Jakovas’ family escaped into the Soviet Union, and kept moving until they reached Pechora. They lost track of Jakovas’ older sister and her husband, who ended up going south to Tashkent (now Uzbekistan). Jakovas and his family boarded a packed refugee train to southwestern Siberia. The train cars lacked bathrooms and were so packed that people slept sitting up. Their only provisions were cold water and a daily bucket of soup for each car. Children, like Jakovas’ sister Hene, would beg for food from other refugee trains. After two months of travel, the Bunka family arrived in Novosibirsk. They went on to Bolotnoye, where they found temporary lodging in a basement. They had no money and were often starving. Once, Jakovas was able to feed everyone with potato skins he found and roasted. Eventually, Jakovas’ torn clothing and foreign language raised suspicions, and he was arrested. A special evacuation representative for Lithuanian citizens came to speak with Jakovas, released him, and promised that his family would be helped. Soon, people from a nearby kolchoz [collective farm] near several other farms hosting families from Plungė, took Jakovas’ family to live with them. The Bunkas were warmly welcomed and given a small, cramped room.
On February 21, 1942, Jakovas, his father, and many other refugee men from Plungė were mobilized with the 16th Lithuanian Division of the Red Army. Jakovas, 19, became a machine gunner assigned to a Special Machine Gun Battalion, while his father joined a regiment of foot soldiers. That summer, Jakovas learned that his sister’s Polish husband died of starvation, and that she had joined the family in Siberia. In early 1943, the Division set out to join a larger force. For 10 days, Jakovas trekked through heavy snow carrying ammunition and eating flour mixed with hot water. In bitterly cold weather, the Division moved into place on the Oryol Steppes near Alexeyevka and Kursk-Oryol, along the Soviet front. Jakovas was severely wounded during a bloody battle and was taken to a hospital in Zlatoust. Another man from Plungė arrived at the hospital and told Jakovas that his father had been killed in battle on March 8. Later, Jakovas was assigned to the Dansk Cossack Corps, which marched through White Russia (Belarus) and Poland in 1944. Jakovas’ brother, Avrom, joined the army and served at Field Post 54 in Kaliningrad and was killed on March 12. In early 1945, Jakovas was shot in the neck as his unit advanced on Frankfurt an der Oder, Germany. In April, after he recovered, Jakovas rode into Berlin as part of The Thundering Cavalry Guardsmen of the Twenty-First Cavalry Regiment.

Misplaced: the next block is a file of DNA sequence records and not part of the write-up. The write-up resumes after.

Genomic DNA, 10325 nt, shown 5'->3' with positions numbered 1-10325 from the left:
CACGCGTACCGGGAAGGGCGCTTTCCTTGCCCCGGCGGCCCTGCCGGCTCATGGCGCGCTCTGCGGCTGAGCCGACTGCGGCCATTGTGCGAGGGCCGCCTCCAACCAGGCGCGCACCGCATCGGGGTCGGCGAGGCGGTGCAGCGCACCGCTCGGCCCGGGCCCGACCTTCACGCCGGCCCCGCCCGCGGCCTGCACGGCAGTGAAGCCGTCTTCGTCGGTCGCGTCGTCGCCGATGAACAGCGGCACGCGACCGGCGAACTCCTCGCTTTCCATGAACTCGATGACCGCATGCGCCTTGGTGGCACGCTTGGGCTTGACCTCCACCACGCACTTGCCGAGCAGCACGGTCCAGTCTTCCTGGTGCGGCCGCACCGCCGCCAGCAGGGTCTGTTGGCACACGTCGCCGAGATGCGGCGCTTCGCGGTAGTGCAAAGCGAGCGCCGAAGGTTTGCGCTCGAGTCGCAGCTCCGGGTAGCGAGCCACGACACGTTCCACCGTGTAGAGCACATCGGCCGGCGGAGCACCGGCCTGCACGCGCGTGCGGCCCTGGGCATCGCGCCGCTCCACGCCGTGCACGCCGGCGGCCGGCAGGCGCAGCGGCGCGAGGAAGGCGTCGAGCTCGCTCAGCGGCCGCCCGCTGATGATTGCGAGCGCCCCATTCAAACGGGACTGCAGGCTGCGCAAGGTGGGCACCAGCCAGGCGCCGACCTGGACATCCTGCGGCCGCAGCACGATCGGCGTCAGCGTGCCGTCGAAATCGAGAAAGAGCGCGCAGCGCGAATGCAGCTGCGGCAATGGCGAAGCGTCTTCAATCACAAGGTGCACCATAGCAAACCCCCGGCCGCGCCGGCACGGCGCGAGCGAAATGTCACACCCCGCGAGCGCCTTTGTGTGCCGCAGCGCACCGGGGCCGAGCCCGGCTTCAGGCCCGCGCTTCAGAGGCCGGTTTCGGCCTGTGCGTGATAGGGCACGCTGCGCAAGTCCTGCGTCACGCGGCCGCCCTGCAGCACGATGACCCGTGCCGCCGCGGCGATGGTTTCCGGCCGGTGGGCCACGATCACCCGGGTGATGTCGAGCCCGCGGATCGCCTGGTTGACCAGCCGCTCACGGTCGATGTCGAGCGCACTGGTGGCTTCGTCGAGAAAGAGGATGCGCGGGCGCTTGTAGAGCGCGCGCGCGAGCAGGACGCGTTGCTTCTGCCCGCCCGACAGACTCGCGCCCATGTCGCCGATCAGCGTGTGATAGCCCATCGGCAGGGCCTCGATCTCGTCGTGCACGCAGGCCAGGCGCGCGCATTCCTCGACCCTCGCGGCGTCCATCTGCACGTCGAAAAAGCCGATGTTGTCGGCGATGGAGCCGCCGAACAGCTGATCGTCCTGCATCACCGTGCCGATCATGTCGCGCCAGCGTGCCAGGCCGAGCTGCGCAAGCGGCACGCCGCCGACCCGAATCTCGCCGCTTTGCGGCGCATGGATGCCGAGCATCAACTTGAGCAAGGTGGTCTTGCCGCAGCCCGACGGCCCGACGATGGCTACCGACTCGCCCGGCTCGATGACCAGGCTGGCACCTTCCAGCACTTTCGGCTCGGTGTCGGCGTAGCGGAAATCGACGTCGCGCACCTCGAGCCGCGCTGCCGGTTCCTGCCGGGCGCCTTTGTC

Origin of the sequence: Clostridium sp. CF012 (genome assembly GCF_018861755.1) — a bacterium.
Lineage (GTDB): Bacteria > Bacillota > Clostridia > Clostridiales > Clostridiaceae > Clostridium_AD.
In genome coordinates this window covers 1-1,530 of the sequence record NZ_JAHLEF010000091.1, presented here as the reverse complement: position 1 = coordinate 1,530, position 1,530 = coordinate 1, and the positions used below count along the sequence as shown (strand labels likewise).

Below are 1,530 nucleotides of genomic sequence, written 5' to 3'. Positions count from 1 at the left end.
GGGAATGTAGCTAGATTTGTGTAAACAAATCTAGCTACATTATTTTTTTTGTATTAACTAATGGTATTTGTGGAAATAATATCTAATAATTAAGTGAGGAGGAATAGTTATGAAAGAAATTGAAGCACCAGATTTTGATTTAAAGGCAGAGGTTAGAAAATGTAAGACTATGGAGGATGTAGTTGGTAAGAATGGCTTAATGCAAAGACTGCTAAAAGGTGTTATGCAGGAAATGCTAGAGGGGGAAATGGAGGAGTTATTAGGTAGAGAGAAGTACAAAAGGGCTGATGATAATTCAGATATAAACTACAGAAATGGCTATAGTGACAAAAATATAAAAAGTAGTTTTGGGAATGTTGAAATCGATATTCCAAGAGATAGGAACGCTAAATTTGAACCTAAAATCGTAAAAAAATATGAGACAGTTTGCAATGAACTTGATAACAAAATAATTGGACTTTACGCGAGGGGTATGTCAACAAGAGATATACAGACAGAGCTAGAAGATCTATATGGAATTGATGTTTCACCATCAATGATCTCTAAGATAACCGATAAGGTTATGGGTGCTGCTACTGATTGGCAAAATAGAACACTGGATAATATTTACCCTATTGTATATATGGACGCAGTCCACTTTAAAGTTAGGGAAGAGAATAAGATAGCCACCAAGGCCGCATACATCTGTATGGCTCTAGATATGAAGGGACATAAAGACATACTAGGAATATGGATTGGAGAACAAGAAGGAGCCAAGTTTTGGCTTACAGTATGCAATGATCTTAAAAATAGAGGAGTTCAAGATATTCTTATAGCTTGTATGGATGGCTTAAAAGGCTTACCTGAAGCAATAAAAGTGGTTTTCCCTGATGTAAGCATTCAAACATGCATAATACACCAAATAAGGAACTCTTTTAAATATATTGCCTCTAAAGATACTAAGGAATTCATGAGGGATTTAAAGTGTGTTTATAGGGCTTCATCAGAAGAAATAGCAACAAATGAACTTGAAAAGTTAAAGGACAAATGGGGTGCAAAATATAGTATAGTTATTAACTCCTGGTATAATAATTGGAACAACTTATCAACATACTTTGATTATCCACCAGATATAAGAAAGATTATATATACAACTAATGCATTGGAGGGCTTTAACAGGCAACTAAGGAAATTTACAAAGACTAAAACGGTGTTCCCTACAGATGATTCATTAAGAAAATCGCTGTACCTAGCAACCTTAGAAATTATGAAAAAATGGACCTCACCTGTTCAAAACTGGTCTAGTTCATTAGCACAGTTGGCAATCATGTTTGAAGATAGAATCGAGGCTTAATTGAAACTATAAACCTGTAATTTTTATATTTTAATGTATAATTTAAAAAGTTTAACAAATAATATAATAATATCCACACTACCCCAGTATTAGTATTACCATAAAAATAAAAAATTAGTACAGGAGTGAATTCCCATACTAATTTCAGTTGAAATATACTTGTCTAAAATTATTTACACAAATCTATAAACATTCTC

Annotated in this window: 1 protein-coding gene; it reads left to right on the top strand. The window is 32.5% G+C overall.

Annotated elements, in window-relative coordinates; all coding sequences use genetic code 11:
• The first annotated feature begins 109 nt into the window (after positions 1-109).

On May 9, 1945, the war ended in Europe. Jakovas served in the Soviet Occupying Military in Germany until spring 1947 when he was discharged as a highly decorated, non-commissioned officer. His mother and sisters had returned to Plungė, so he joined them. Jakovas worked as a military instructor and a housing inspector before returning to carpentry at a furniture factory. In 1950, Jakovas married a Lithuanian woman, Dalija, and they had three children. His sisters married and, like many others in Plungė, they and their mother immigrated to Israel. Jakovas stayed in Plungė to commemorate the Jewish culture that once thrived there. After retiring in 1983, Jakovas began to carve sculptures with Jewish themes. His work was exhibited often and he became a prominent, Lithuanian folk artist. He was responsible for maintaining and protecting the Koshanner Memorial, ten mass grave sites near Plungė and placed commemorative wooden sculptures and memorial stones at each. By 1999, Jakovas was the last Jew living in Plungė.
Howard Margol (1924-2017) and his identical twin brother Hilbert (b.1924) were born in Jacksonville, Florida, to Morris and Sarah Margol. The twins had an older brother Melvin (1921-1992) and a younger sister Bernice (later Wolf, b. 1930). The twins did everything together, including graduating from high school early in January 1942. Howard knew that he and Hilbert would eventually be selected for military service, and wanted to spend as much time in college as possible. During his freshman year at the University of Florida in Gainesville, Howard participated in ROTC with his brother, and they both served in a horse drawn artillery unit. In October, US Army representatives approached Howard, Hilbert, and many of their friends with a proposal: if the young men enlisted in the Army Reserve, they would be able to finish school before being called up for active duty. This convinced both Howard and Hilbert to enlist in the Reserve. Four months later, both were called up for active duty. They reported to Camp Blanding, Florida, on April 3, 1943, and several days later, they were moved to Fort Bragg, North Carolina for basic training.